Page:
As a first step to implementing the democratic goals of the Constitution Act, during elections there must be both protection for Dalits and penalties for disruptive acts by caste Hindus. Thus far, there have been neither.

Nine years of helplessness

Between 1996 and 2001, nine by-elections were announced in Keeripatti, Pappapatti and Kottakachiyendal panchayats. None of these elections were held. And yet, without taking any action to analyse or remedy the situation, the state government gave these three panchayats reserved status for another five years in 2001.

A notable exception to this state of affairs occurred in Nattarmangalam panchayat where Yosanai, a Dalit, ran uncontested for president in 1996 and remained in office until 2001. However, after elections were announced for October 2001, the caste Hindus of Nattarmangalam also protested their panchayat’s reserved status. Saraswathi, a Dalit, was physically prevented from filing her nomination for the post of union councillor. When she discussed the incident with TV reporters, caste Hindus threw stones at her house, injuring one of her relatives. The police did nothing. After this, no Dalits have come forward to participate in Nattarmangalam’s elections.

Since 2001, in Keeripatti and Pappapatti, Dalits have courageously but unsuccessfully tried to contest in the panchayats’ presidential elections. Poongodi first ran for president of the Keeripatti panchayat in March 2002 with the support of the Dalit Panthers of India (DPI). E. Subban also contested for panchayat president of Pappapatti. Because of their efforts, elections were held for the first time since 1996 in these panchayats.

In response, caste Hindus developed a new tactic. They submitted the nominations of their own Dalit candidates – both puppets – for these posts. They also threatened the original candidates and their families, as well as potential voters, while promising to boycott the election. Not surprisingly, Poongodi and Subban lost the election to the alternate candidates. In a final assault to democracy, the winners resigned at the order of the caste Hindus, leaving the presidential posts vacant yet again.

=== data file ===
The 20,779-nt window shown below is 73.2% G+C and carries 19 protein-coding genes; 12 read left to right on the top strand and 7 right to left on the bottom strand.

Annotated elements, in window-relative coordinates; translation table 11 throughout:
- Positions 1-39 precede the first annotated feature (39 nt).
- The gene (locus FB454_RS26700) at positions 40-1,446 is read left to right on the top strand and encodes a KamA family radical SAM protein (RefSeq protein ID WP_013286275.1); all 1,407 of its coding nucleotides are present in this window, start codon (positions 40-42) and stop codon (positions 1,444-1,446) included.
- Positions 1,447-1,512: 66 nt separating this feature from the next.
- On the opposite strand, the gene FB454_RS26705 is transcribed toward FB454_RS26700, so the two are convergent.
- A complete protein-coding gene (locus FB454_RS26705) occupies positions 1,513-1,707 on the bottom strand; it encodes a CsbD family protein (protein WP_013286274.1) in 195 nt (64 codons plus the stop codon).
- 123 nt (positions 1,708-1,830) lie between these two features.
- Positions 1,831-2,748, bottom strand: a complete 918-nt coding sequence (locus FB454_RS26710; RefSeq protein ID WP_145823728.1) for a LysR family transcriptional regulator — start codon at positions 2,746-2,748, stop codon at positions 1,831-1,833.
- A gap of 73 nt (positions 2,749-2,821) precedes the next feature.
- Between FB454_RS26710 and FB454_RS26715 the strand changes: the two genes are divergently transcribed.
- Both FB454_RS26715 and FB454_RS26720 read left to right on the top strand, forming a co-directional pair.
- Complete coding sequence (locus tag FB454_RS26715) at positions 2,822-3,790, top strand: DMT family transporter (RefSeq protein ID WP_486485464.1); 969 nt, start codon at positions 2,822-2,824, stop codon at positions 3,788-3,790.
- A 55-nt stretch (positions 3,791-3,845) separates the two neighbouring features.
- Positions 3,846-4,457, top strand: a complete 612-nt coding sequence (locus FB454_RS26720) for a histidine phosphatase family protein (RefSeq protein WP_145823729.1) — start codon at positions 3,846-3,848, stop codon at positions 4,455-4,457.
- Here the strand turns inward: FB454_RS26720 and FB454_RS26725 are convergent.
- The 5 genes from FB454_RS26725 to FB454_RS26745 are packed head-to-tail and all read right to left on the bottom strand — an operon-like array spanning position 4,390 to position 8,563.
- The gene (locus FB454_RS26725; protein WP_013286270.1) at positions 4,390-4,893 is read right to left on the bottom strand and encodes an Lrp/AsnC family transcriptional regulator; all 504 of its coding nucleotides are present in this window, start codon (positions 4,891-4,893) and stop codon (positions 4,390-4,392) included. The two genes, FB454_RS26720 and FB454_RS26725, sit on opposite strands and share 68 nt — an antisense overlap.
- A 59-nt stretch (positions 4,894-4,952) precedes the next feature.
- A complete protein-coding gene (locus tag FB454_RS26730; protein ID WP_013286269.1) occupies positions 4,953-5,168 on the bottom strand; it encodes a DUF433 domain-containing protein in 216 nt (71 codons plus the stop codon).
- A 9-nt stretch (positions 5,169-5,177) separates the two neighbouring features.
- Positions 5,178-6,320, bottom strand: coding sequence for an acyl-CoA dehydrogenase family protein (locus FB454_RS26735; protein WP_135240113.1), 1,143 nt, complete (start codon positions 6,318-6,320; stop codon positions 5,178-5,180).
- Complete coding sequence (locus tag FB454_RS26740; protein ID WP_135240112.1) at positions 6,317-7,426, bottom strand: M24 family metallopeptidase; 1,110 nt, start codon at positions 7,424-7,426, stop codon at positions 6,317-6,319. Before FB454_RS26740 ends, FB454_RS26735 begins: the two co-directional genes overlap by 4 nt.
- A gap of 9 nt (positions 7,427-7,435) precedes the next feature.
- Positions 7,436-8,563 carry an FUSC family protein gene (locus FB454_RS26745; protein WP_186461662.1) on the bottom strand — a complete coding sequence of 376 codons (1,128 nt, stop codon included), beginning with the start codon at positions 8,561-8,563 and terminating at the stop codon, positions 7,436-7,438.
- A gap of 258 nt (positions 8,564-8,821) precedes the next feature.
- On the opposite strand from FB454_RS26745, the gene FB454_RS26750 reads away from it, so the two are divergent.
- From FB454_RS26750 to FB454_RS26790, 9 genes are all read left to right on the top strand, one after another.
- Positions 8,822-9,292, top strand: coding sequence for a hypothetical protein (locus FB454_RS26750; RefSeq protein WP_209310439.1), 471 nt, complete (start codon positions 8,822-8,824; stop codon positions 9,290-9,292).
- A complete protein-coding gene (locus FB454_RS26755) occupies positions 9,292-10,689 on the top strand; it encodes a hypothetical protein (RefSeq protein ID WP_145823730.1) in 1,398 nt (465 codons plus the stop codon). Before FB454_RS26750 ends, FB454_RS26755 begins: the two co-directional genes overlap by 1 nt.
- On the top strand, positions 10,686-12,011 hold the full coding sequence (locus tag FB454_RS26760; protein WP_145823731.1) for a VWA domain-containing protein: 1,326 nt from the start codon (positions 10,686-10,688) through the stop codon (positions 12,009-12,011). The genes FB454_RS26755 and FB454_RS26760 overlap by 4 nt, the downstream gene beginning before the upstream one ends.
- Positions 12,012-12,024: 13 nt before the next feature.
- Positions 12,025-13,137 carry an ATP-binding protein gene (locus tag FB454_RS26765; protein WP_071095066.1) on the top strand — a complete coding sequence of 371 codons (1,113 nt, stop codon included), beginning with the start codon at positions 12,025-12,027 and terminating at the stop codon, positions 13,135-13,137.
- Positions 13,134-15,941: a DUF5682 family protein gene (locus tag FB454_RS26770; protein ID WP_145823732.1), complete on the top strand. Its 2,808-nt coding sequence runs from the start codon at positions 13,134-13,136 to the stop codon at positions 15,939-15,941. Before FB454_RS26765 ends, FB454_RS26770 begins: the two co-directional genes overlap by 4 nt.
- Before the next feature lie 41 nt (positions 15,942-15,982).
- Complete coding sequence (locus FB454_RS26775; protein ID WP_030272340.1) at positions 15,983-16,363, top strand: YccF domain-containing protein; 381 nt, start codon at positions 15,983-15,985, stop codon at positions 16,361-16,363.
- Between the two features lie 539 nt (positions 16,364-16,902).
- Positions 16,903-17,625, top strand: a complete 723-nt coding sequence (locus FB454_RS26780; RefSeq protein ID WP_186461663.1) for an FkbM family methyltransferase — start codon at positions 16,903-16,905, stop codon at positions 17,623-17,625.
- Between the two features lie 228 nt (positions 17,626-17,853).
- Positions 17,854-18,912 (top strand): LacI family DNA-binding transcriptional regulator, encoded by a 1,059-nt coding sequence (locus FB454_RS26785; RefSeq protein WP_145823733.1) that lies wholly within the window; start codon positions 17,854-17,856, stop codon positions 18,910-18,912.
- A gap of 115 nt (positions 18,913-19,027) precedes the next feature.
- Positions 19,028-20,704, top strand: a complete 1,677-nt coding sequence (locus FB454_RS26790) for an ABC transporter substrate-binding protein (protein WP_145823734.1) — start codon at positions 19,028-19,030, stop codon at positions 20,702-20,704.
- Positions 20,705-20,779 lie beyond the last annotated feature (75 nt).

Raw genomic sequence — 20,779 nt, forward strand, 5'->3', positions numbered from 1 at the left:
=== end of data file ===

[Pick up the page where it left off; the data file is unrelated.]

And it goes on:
In several subsequent elections in these panchayats, caste Hindus produced puppet candidates at the outset, and then forced them to withdraw before the elections if there were no authentic candidates. Dalit witnesses at the public hearing also recounted how, whenever elections were announced, caste Hindus forcefully took Dalits to the union office and made them stage demonstrations calling for the de-reservation of their constituencies. Poongodi said that no political parties except for the DPI have addressed these issues.

April- May 2005

Recently, in the April 2005 elections, Dalits were again punished for attempting to assume their constitutional rights. Narasingam, a Dalit, who filed his nomination for president of Pappapatti panchayat, was soon after found mysteriously dead. Although a case was registered at the Uthappanur police station, no action has been taken to investigate Narasingam’s death.

In Keeripatti panchayat, Poongodi once more contested for the presidential post with the support of the DPI. He lost to the caste Hindu-supported candidate, Azhagumalai, who thereafter resigned. Though the NGO People’s Watch – Tamil Nadu (PW-TN) sent an appeal to the state government asking that it not accept Azhagumalai’s resignation, the appeal was ignored.

Shifting tactics again, caste Hindus gathered the names of the 28 Dalits who voted for Poongodi. The 15 families of these 28 people have since been socially ostracised and are currently surviving without ready access to food or utilities.

In a state of degradation and poverty, some of these Dalit victims walked to the PW-TN office in Madurai and spoke to members of the Joint Action Committee Against Untouchability on May 4. Committee members took the victims to the inspector general of police (southern range) and the district superintendent of police at Madurai. PW-TN also helped the victims file complaints with the secretary of the Adi Dravidar and Tribal Welfare Department, the regional director of the national SC/ST Commission, the chief secretary of Tamil Nadu, and the additional director general of police (Social Justice and Human Rights).

The victims asked the district collector of Madurai for cooked food, armed protection, alternative employment opportunities, and some form of action against those who were perpetrating the social boycott. However, to date, no action has been initiated, and on May 10, PW-TN itself sent five bags of rice to Keeripatti village.

The public hearing

In light of the above occurrences, the DPI, PW-TN, the National Campaign for Dalit Human Rights, and the Human Rights Forum for Dalit Liberation – Tamil Nadu worked together to organise the public hearing. Its purpose was: